The study had several limitations. The number of AGHPs in HICs in the world is unknown but high, and our responses represent only a small fraction. Given the low number of LMIC respondents, it is unclear how representative these data are, and the LMIC information could reasonably be regarded as hypothesis generating. This low number is unsurprising, as there are not many established AGHPs in LMICs. A disproportionate number of the study’s AGHPs were in the United States of America (USA) (82%), the survey was conducted in English, and the authors are all from USA-based institutions. This structural imbalance between HIC and LMIC AGHPs could not have been rectified by sampling or survey distribution methods. The statistical analyses were descriptive as the skewed ratio of respondents precluded correlational and higher level of statistical analyses. Nonetheless, the data provided helpful insights into the impacts of the pandemic and adaptive trends in AGHPs in HICs and LMICs.
This study was conducted only in English and may have missed input from other major language groups. The survey was sent to organizations such as the Association for Medical Education in Europe, Japan Society for Medical Education, and Korean Association of Medical Colleges, whose members’ primary language is not English. However, given the general ubiquity of English in global health, the survey would likely have been accessible to most, although specific nuances may have been missed.
The sequential explanatory study design entailed a cross-sectional survey conducted over a period of two months followed three months later by interviews conducted over another period of two months. The dynamics and ground situation of the fast-moving pandemic were constantly changing during and between the survey and the interview periods. Hence, the views and responses of study subjects may have changed over time.
The thematic analyses of the interviews were based on notes written during the interviews, which may present biases and a limitation of the study . However, given that the comments of the 17 interviewees were quite disparate, it was not clear how amenable they would have been to coding analysis. Transcription of audio recording is costly and time-consuming  and may not be necessary depending on the type of analysis and level of granularity required [26, 27]. For the purposes of this study’s sequential explanatory design, written notes provided adequate explanations to the survey findings. Interviewee responses were illuminating and provided explanations that were not captured in the survey, thus substantiating application of the mixed methods sequential explanatory study design.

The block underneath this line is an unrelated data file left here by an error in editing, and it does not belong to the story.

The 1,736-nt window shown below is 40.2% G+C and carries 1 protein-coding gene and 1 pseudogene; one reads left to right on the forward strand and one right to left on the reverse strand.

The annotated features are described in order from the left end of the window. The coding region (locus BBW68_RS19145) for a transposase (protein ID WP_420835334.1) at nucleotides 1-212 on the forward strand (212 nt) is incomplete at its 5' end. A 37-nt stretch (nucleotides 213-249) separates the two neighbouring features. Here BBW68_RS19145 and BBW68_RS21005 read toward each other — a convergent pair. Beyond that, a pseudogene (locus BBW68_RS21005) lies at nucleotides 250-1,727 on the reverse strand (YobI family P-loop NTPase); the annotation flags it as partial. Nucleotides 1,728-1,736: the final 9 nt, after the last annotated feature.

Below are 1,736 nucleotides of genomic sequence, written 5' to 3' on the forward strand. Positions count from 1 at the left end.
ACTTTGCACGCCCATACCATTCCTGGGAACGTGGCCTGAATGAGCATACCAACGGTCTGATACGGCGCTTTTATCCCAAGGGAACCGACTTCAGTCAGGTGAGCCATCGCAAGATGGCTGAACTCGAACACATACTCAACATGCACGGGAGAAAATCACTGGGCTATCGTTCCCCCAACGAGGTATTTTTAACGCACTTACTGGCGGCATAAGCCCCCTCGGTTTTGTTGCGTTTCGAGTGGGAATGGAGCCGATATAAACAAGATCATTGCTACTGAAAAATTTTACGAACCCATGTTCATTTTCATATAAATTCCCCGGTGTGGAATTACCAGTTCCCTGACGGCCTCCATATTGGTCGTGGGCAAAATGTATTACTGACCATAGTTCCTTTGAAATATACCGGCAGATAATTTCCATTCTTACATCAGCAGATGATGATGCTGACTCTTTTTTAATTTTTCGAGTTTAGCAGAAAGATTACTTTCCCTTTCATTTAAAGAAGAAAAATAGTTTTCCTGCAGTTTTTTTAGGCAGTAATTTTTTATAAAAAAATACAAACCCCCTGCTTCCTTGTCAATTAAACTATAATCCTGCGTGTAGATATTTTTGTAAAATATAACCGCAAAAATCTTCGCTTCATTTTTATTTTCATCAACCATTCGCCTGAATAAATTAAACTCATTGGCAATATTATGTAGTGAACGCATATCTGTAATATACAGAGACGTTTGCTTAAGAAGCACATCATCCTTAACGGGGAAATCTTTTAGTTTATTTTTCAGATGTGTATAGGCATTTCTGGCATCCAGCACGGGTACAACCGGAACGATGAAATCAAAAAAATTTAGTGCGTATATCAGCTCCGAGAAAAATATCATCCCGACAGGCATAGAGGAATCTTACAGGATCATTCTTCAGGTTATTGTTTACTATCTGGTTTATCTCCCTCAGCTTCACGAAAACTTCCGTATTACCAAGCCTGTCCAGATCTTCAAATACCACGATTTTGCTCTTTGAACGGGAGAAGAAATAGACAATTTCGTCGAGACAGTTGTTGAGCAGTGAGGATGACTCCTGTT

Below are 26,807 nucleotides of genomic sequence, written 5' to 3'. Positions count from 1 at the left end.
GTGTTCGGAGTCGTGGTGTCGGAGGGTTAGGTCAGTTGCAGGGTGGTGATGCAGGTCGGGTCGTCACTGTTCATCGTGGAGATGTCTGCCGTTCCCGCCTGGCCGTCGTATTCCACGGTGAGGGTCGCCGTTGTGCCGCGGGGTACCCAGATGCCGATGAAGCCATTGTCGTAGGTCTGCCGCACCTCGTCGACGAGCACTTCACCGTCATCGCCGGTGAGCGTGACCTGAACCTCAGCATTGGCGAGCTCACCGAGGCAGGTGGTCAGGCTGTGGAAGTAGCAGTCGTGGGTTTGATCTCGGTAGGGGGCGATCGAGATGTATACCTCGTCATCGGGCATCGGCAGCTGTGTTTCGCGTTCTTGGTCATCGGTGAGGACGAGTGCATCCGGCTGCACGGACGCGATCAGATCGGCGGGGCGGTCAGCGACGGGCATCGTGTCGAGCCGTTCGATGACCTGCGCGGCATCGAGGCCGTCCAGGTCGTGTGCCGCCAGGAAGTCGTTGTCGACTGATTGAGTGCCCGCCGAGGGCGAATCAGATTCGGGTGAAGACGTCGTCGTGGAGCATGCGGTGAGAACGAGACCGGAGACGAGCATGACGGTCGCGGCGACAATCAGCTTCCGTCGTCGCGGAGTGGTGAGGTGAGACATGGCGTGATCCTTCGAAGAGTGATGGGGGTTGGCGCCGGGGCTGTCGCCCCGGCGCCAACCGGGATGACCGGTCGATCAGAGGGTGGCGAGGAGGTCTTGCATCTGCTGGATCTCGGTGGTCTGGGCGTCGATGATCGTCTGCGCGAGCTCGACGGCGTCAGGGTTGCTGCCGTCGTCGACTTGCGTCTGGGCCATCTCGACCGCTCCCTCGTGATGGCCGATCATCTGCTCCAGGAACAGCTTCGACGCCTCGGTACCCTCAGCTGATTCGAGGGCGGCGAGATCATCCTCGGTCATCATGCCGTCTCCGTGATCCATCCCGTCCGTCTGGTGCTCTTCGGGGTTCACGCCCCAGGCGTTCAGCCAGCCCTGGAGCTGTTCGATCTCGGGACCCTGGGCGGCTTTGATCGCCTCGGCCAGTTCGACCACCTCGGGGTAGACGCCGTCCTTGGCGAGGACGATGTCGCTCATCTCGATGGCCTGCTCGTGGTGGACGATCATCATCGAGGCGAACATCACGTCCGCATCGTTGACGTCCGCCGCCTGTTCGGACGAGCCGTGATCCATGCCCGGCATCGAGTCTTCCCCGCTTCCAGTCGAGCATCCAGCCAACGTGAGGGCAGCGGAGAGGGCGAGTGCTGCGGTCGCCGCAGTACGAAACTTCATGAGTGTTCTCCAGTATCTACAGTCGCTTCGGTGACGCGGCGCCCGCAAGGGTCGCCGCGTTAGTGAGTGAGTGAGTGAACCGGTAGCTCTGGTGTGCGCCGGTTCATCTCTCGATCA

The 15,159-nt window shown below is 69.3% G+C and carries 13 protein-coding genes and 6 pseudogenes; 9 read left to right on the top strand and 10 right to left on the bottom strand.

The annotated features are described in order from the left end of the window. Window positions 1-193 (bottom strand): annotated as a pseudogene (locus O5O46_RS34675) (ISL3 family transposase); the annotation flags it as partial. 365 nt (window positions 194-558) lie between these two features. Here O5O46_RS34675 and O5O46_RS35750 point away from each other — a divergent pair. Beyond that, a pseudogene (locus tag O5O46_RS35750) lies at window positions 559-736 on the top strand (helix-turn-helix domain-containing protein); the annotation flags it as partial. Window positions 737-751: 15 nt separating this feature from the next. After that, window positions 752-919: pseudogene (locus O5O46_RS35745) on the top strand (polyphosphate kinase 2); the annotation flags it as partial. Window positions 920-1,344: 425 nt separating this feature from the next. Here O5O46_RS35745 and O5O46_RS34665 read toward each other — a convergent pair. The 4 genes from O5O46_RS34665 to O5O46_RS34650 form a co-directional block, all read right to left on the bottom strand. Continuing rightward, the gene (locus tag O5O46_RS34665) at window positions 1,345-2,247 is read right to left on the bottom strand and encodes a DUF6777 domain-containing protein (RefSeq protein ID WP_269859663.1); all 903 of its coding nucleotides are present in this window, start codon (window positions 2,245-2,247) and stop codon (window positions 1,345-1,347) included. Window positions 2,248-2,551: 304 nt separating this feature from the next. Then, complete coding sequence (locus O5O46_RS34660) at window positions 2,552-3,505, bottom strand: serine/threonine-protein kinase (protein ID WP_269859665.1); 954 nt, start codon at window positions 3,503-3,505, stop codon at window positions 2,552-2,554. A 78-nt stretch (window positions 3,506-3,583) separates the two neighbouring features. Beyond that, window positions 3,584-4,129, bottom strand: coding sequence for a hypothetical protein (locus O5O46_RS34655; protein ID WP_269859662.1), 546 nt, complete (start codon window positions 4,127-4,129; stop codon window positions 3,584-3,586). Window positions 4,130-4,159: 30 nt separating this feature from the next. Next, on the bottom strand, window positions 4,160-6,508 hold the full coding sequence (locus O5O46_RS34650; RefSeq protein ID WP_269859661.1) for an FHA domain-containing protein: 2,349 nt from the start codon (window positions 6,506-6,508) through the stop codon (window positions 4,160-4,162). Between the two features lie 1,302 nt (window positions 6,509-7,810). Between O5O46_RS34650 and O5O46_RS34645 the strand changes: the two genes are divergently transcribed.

While some of the findings in this study might have been predicted, others were unexpected and are worthy of further comment. An unexpected finding was the immense adaptiveness, learning agility, and innovation that AGHPs displayed in dealing with the pandemic. AGHPs developed a deeper realization of their interconnectedness and a revitalized willingness to learn from one another.
There were similarities and differences in the ways that AGHPs were impacted and dealt with the pandemic. The most notable impact on HICs was travel restrictions. The most notable impact on LMICs was associated with lack of resources and reduction or loss of funding for projects. The differences in the impact of the pandemic on AGHPs in HICS and LMICs could mostly be ascribed to differences in resources between countries, established power differentials entrenched global health practices, and funding of collaborative projects that are controlled largely by HICs.
The rapid and relatively easy adoption of virtual learning platforms and modalities that AGHPs accomplished (and grew to appreciate) suggested that online learning will remain in some form as part of AGHPs and will continue to be improved.
The gradual realization by AGHPs that intensive travel is not critical for sustaining programs suggested that global health travel may be substantially reduced post-pandemic. This change will likely be supported by the global movement toward “decolonizing” global health [22, 23, 28] but a reduced in-country presence will not fully address the need to shift power imbalances that are prevalent in global health collaborations. It is also likely that new students entering the field of global health will be more involved in local low-resource health settings (“glocal”) rather than undertaking international travel for field work in LMICs.
The global health field will likely be transformed considerably by the time the pandemic abates. This transformation will be a consequence of the impact of the pandemic as well as of the transformative movement to “decolonize” the discipline. The value of studies, such as this one, is to gain pre-emptive understanding on how the field may change and to suggest ways of adapting accordingly.
The authors thank Megan Gabruk, Sydney Fleishman, and Raphael Abayateye for help with data analysis.
The authors have no competing interests to declare.
All authors had access to the data, and that they had a role in writing the manuscript.